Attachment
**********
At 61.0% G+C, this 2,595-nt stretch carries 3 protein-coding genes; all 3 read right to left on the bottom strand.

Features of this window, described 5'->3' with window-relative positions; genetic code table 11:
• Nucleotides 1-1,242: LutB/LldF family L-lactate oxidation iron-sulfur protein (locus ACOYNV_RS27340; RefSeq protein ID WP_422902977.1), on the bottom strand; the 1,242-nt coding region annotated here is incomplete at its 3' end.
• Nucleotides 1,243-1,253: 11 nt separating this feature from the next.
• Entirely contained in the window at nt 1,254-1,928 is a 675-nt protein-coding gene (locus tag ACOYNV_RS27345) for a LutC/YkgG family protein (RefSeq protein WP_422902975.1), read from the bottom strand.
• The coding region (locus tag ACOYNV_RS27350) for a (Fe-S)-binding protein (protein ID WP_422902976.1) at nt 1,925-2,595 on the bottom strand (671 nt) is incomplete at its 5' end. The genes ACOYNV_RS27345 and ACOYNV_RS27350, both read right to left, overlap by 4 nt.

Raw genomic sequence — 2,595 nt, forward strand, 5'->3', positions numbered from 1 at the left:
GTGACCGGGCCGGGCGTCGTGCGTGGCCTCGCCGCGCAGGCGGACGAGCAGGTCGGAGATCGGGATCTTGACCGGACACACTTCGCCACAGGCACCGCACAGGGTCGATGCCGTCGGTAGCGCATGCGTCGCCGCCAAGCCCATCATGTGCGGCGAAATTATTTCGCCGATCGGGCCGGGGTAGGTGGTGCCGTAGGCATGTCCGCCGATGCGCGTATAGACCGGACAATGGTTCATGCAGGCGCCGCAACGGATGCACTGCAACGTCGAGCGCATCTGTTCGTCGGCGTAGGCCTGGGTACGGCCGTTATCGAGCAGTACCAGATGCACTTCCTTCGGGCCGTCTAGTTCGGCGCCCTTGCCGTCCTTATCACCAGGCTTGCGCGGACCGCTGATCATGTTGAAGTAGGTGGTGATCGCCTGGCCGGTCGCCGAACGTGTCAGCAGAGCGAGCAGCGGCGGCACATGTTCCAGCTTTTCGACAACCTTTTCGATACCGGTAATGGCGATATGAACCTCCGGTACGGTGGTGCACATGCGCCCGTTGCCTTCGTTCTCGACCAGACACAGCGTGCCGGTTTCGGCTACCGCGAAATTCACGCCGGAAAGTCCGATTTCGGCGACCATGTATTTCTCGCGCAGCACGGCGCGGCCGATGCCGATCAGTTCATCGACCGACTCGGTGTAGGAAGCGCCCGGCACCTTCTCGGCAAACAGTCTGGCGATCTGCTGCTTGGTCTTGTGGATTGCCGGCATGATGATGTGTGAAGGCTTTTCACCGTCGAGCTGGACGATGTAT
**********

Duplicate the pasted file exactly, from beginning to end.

At 61.0% G+C, this 2,595-nt stretch carries 3 protein-coding genes; all 3 read right to left on the bottom strand.

Features of this window, described 5'->3' with window-relative positions; genetic code table 11:
• Nucleotides 1-1,242: LutB/LldF family L-lactate oxidation iron-sulfur protein (locus ACOYNV_RS27340; RefSeq protein ID WP_422902977.1), on the bottom strand; the 1,242-nt coding region annotated here is incomplete at its 3' end.
• Nucleotides 1,243-1,253: 11 nt separating this feature from the next.
• Entirely contained in the window at nt 1,254-1,928 is a 675-nt protein-coding gene (locus tag ACOYNV_RS27345) for a LutC/YkgG family protein (RefSeq protein WP_422902975.1), read from the bottom strand.
• The coding region (locus tag ACOYNV_RS27350) for a (Fe-S)-binding protein (protein ID WP_422902976.1) at nt 1,925-2,595 on the bottom strand (671 nt) is incomplete at its 5' end. The genes ACOYNV_RS27345 and ACOYNV_RS27350, both read right to left, overlap by 4 nt.

Raw genomic sequence — 2,595 nt, forward strand, 5'->3', positions numbered from 1 at the left:
GTGACCGGGCCGGGCGTCGTGCGTGGCCTCGCCGCGCAGGCGGACGAGCAGGTCGGAGATCGGGATCTTGACCGGACACACTTCGCCACAGGCACCGCACAGGGTCGATGCCGTCGGTAGCGCATGCGTCGCCGCCAAGCCCATCATGTGCGGCGAAATTATTTCGCCGATCGGGCCGGGGTAGGTGGTGCCGTAGGCATGTCCGCCGATGCGCGTATAGACCGGACAATGGTTCATGCAGGCGCCGCAACGGATGCACTGCAACGTCGAGCGCATCTGTTCGTCGGCGTAGGCCTGGGTACGGCCGTTATCGAGCAGTACCAGATGCACTTCCTTCGGGCCGTCTAGTTCGGCGCCCTTGCCGTCCTTATCACCAGGCTTGCGCGGACCGCTGATCATGTTGAAGTAGGTGGTGATCGCCTGGCCGGTCGCCGAACGTGTCAGCAGAGCGAGCAGCGGCGGCACATGTTCCAGCTTTTCGACAACCTTTTCGATACCGGTAATGGCGATATGAACCTCCGGTACGGTGGTGCACATGCGCCCGTTGCCTTCGTTCTCGACCAGACACAGCGTGCCGGTTTCGGCTACCGCGAAATTCACGCCGGAAAGTCCGATTTCGGCGACCATGTATTTCTCGCGCAGCACGGCGCGGCCGATGCCGATCAGTTCATCGACCGACTCGGTGTAGGAAGCGCCCGGCACCTTCTCGGCAAACAGTCTGGCGATCTGCTGCTTGGTCTTGTGGATTGCCGGCATGATGATGTGTGAAGGCTTTTCACCGTCGAGCTGGACGATGTAT